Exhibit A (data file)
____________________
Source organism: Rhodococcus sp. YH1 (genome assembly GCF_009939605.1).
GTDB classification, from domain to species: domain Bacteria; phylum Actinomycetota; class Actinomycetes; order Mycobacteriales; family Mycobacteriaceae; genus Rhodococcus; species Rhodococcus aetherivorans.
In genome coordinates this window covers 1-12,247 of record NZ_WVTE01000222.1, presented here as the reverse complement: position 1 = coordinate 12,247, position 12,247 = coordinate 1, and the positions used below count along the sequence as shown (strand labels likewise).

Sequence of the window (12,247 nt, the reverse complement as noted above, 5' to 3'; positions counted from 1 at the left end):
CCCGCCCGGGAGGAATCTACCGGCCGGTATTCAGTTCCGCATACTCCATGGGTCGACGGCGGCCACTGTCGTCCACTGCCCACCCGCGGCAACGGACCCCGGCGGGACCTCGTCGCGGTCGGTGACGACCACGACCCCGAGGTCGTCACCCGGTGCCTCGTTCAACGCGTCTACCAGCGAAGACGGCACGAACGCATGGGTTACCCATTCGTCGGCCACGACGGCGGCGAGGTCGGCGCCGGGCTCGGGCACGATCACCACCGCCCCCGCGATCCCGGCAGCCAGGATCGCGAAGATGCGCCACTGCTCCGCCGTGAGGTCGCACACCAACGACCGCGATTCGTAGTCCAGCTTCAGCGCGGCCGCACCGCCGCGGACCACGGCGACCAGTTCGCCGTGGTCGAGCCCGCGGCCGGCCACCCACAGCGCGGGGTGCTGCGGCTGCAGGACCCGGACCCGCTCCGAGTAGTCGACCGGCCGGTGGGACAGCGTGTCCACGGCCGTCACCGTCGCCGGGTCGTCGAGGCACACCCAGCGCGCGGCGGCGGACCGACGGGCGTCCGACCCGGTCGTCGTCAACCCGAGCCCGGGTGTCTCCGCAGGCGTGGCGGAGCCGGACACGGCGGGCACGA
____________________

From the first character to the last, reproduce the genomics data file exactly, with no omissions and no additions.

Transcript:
Source organism: Rhodococcus sp. YH1 (genome assembly GCF_009939605.1).
GTDB classification, from domain to species: domain Bacteria; phylum Actinomycetota; class Actinomycetes; order Mycobacteriales; family Mycobacteriaceae; genus Rhodococcus; species Rhodococcus aetherivorans.
In genome coordinates this window covers 1-12,247 of record NZ_WVTE01000222.1, presented here as the reverse complement: position 1 = coordinate 12,247, position 12,247 = coordinate 1, and the positions used below count along the sequence as shown (strand labels likewise).

Sequence of the window (12,247 nt, the reverse complement as noted above, 5' to 3'; positions counted from 1 at the left end):
CCCGCCCGGGAGGAATCTACCGGCCGGTATTCAGTTCCGCATACTCCATGGGTCGACGGCGGCCACTGTCGTCCACTGCCCACCCGCGGCAACGGACCCCGGCGGGACCTCGTCGCGGTCGGTGACGACCACGACCCCGAGGTCGTCACCCGGTGCCTCGTTCAACGCGTCTACCAGCGAAGACGGCACGAACGCATGGGTTACCCATTCGTCGGCCACGACGGCGGCGAGGTCGGCGCCGGGCTCGGGCACGATCACCACCGCCCCCGCGATCCCGGCAGCCAGGATCGCGAAGATGCGCCACTGCTCCGCCGTGAGGTCGCACACCAACGACCGCGATTCGTAGTCCAGCTTCAGCGCGGCCGCACCGCCGCGGACCACGGCGACCAGTTCGCCGTGGTCGAGCCCGCGGCCGGCCACCCACAGCGCGGGGTGCTGCGGCTGCAGGACCCGGACCCGCTCCGAGTAGTCGACCGGCCGGTGGGACAGCGTGTCCACGGCCGTCACCGTCGCCGGGTCGTCGAGGCACACCCAGCGCGCGGCGGCGGACCGACGGGCGTCCGACCCGGTCGTCGTCAACCCGAGCCCGGGTGTCTCCGCAGGCGTGGCGGAGCCGGACACGGCGGGCACGA